In Europe the Tiger Swallow Pigeon is also known as the Bohemian Fairy Swallow.
It is one of the fancy pigeons used primarily for exhibition.
Tiger Swallow Pigeon Origins
The Bohemian Fairy Swallow, unsurprisingly given the name, originated in Bohemia in Eastern Europe, an area which today is in the Czech Republic.
The boundaries of these nation-states were continually changing throughout history, so it is impossible to pinpoint where these types of pigeons actually came from.
Variations continue to be produced, especially in the USA where cross-breeding is common.
One US breeder bred tiger swallow pigeons from a Dresden Trumpeter and a barless swallow.
Tiger Swallow Pigeon Appearance
All these birds that have the ‘swallow’ tag have the same basic characteristics, whatever they are called. They have wings that are shaped like those of a swallow.
The ‘muffed’ variety as opposed to the ‘clean legged’ has a thick fan of feathers sprouting from each leg that covers their feet. They are considered small to medium in size.
The front of their heads is smooth, but an abundance of small feathers along the back of the neck and head form a kind of crest. Their upper beak is dark and the lower is lighter colored.
There are two colour variations, black and red.
The main torso remains white, the wings, feet muffs, and a spot in the centre of their foreheads are coloured.
Their wings have a striped appearance when opened where colored and white feathers alternate – hence the tiger tag.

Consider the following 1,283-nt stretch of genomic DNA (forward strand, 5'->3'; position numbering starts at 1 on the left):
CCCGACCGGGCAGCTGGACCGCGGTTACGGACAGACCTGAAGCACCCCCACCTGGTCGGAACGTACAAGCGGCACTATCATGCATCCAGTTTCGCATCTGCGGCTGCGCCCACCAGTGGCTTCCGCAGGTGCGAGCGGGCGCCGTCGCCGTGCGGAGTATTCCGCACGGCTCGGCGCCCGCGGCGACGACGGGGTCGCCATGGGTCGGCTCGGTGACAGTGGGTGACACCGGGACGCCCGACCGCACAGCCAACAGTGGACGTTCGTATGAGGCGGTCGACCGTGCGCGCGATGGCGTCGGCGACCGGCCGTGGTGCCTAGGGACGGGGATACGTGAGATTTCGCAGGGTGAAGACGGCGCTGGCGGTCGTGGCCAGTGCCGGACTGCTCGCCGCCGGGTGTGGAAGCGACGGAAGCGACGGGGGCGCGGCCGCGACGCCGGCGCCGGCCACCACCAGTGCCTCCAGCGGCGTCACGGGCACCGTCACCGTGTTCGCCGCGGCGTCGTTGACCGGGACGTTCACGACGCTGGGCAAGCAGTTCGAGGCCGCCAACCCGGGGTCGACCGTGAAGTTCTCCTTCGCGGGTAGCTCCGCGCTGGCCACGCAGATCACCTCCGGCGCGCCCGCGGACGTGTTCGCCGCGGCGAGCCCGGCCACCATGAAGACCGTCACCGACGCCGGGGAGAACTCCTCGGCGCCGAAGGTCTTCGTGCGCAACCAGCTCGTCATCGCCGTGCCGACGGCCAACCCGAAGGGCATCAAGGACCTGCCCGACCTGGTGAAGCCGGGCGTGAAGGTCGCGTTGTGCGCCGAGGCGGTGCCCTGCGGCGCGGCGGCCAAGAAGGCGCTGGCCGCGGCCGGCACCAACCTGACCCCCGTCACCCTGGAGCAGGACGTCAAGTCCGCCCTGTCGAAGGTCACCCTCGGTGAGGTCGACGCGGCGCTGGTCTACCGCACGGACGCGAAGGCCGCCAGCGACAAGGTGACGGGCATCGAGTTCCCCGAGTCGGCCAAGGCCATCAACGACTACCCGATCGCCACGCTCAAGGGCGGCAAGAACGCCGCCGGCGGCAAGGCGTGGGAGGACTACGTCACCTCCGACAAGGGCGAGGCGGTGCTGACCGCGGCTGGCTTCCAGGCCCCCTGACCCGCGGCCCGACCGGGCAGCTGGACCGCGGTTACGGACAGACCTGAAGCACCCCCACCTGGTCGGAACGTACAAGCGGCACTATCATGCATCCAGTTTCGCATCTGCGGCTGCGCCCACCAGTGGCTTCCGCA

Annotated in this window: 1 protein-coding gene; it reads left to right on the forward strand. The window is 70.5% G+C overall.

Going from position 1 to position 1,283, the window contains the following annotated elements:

The pattern is best seen when the wing feathers are splayed, or the bird is in flight.
The contrast between the striped wings and the white body is very striking.
Breeding The Stripes
Unlike many cross-breeding where certain characteristics of one bird become more pronounced or genes combine to produce a different feature not common in either bird, there is more human intervention in the breeding of tiger swallows.
The look isn’t natural.
Originally these swallow pigeons had more solid coloured wings.
There is some debate as to the hows and whys but, the striped coloring is “forced”, or we might say, man-made!
It can be produced by plucking alternate colored wing feathers to produce white feathers.
Plucking causes the replacement feathers to grow back as white because the pigeon’s bodies can’t reproduce enough melanin which is essential for coloration.
Some argue that the cross breeds have a gene that affects melanin production.
The process of producing white feathers is easy or difficult depending on the original color of the plumage. Yellow is the easiest to make white and blue is the hardest.
Current tiger swallows are at the point in their development (and forced breeding) where a feather only needs to be plucked twice to make a white replacement.
Although mainly raised as show or exhibition birds, they are said to make very good pets as they are calm and gentle.
Compared to other pigeons, their flying abilities are considered average.
Anyone into exhibition birds would do well to consider buying or breeding these very attractive-looking pigeons.